03/2013; 2013:21-25.
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    ABSTRACT: The Electronic Data Methods (EDM) Forum brings together perspectives from the Prospective Outcome Systems using Patient-specific Electronic data to Compare Tests and therapies (PROSPECT) studies, the Scalable Distributed Research Networks, and the Enhanced Registries projects. This paper discusses challenges faced by the research teams as part of their efforts to develop electronic clinical data (ECD) infrastructure to support comparative effectiveness research (CER). The findings reflect a set of opportunities for transdisciplinary learning, and will ideally enhance the transparency and generalizability of CER using ECD. Findings are based on 6 exploratory site visits conducted under naturalistic inquiry in the spring of 2011. Themes, challenges, and innovations were identified in the visit summaries through coding, keyword searches, and review for complex concepts. : The identified overarching challenges and emerging opportunities include: the substantial level of effort to establish and sustain data sharing partnerships; the importance of understanding the strengths and limitations of clinical informatics tools, platforms, and models that have emerged to enable research with ECD; the need for rigorous methods to assess data validity, quality, and context for multisite studies; and, emerging opportunities to achieve meaningful patient and consumer engagement and work collaboratively with multidisciplinary teams. The new infrastructure must evolve to serve a diverse set of potential users and must scale to address a range of CER or patient-centered outcomes research (PCOR) questions. To achieve this aim-to improve the quality, transparency, and reproducibility of CER and PCOR-a high level of collaboration and support is necessary to foster partnership and best practices as part of the EDM Forum.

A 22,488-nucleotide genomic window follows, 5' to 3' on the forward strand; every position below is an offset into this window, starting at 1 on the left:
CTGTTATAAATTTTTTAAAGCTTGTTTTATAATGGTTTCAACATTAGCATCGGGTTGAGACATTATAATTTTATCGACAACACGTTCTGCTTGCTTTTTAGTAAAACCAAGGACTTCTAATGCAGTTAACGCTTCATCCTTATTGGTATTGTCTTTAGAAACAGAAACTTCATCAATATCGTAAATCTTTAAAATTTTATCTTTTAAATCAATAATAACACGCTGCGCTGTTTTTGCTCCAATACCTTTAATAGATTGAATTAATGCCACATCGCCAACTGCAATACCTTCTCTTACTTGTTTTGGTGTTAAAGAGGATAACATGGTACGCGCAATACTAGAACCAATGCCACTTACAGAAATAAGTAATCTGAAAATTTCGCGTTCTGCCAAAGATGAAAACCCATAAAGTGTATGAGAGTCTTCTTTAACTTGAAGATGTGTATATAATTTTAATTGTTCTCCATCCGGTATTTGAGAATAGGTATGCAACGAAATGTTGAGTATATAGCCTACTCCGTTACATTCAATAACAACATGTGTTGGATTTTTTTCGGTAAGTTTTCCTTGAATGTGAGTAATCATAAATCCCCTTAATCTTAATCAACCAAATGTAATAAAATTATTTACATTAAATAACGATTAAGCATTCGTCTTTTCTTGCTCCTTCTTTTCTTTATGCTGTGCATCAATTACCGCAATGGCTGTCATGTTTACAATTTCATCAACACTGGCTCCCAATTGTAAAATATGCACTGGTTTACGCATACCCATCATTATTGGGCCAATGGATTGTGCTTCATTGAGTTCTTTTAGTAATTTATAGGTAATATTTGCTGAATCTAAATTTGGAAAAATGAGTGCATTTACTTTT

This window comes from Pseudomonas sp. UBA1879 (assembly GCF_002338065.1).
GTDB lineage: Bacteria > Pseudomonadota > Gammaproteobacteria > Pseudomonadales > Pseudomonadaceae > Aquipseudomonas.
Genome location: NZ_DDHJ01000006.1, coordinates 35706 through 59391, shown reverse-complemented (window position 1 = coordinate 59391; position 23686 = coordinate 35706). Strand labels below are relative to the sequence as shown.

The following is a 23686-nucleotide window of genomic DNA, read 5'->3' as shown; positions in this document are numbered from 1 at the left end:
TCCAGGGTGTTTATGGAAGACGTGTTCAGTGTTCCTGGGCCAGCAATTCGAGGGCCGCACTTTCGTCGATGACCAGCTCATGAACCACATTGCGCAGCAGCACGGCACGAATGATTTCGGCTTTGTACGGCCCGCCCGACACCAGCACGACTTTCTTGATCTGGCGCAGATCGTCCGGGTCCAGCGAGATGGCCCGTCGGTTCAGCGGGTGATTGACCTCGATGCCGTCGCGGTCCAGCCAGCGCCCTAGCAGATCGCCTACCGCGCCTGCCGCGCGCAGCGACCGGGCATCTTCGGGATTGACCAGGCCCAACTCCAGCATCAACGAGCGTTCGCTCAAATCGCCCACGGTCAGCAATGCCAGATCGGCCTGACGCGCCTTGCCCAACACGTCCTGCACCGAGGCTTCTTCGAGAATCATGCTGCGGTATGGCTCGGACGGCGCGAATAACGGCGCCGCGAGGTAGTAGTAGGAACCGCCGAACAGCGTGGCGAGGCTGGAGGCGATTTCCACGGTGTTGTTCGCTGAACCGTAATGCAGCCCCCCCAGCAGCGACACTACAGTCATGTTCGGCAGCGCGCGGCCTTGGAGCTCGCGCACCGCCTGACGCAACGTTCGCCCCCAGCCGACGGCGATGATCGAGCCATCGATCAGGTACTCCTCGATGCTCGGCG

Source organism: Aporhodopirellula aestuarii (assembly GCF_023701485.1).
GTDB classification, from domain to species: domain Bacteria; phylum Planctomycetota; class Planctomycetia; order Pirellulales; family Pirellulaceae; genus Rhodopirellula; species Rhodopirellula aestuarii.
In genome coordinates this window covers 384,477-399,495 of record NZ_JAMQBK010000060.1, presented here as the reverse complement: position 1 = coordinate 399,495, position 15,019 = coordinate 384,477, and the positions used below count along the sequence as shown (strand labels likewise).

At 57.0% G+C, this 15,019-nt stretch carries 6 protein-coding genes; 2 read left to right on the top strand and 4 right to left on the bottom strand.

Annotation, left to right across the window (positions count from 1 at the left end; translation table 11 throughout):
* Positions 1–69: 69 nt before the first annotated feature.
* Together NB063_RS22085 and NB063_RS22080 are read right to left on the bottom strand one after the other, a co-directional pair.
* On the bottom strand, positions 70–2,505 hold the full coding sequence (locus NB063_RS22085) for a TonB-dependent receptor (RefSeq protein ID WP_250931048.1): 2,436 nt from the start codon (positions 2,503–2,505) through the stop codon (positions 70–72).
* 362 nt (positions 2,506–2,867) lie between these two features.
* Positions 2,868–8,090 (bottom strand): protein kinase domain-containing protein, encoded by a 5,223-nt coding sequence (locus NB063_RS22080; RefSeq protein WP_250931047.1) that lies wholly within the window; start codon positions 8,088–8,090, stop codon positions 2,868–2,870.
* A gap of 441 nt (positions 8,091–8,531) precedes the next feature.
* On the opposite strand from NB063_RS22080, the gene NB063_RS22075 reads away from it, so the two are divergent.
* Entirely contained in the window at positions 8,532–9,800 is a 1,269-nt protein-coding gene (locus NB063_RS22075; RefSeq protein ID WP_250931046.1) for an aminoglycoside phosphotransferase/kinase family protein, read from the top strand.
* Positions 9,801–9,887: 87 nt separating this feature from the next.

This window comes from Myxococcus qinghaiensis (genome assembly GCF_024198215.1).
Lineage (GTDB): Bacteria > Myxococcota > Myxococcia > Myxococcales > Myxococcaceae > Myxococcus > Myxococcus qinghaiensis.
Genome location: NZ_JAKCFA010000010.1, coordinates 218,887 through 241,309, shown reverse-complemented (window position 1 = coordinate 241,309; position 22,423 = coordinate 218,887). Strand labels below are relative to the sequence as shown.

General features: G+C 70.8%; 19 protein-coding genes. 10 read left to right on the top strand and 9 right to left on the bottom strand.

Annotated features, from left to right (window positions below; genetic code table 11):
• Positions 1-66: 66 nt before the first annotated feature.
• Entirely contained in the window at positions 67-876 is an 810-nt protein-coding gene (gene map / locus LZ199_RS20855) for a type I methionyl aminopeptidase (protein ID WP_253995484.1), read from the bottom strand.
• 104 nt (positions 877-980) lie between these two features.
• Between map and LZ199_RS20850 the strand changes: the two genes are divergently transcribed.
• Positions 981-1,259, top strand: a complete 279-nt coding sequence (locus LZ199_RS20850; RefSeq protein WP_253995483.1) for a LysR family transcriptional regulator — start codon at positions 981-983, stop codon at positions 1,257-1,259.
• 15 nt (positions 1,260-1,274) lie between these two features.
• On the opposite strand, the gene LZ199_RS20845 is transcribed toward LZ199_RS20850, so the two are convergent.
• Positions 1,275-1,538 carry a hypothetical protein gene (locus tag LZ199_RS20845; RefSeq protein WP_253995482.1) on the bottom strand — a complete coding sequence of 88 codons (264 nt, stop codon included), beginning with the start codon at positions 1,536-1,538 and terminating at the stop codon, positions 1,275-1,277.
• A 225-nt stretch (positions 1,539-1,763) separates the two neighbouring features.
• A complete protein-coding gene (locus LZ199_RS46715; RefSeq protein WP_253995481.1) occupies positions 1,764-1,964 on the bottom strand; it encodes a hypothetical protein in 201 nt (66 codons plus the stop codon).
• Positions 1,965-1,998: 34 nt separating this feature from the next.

Medical care 07/2012; 50 Suppl(7):S11-8. DOI:10.1097/MLR.0b013e318258530f · 3.23 Impact Factor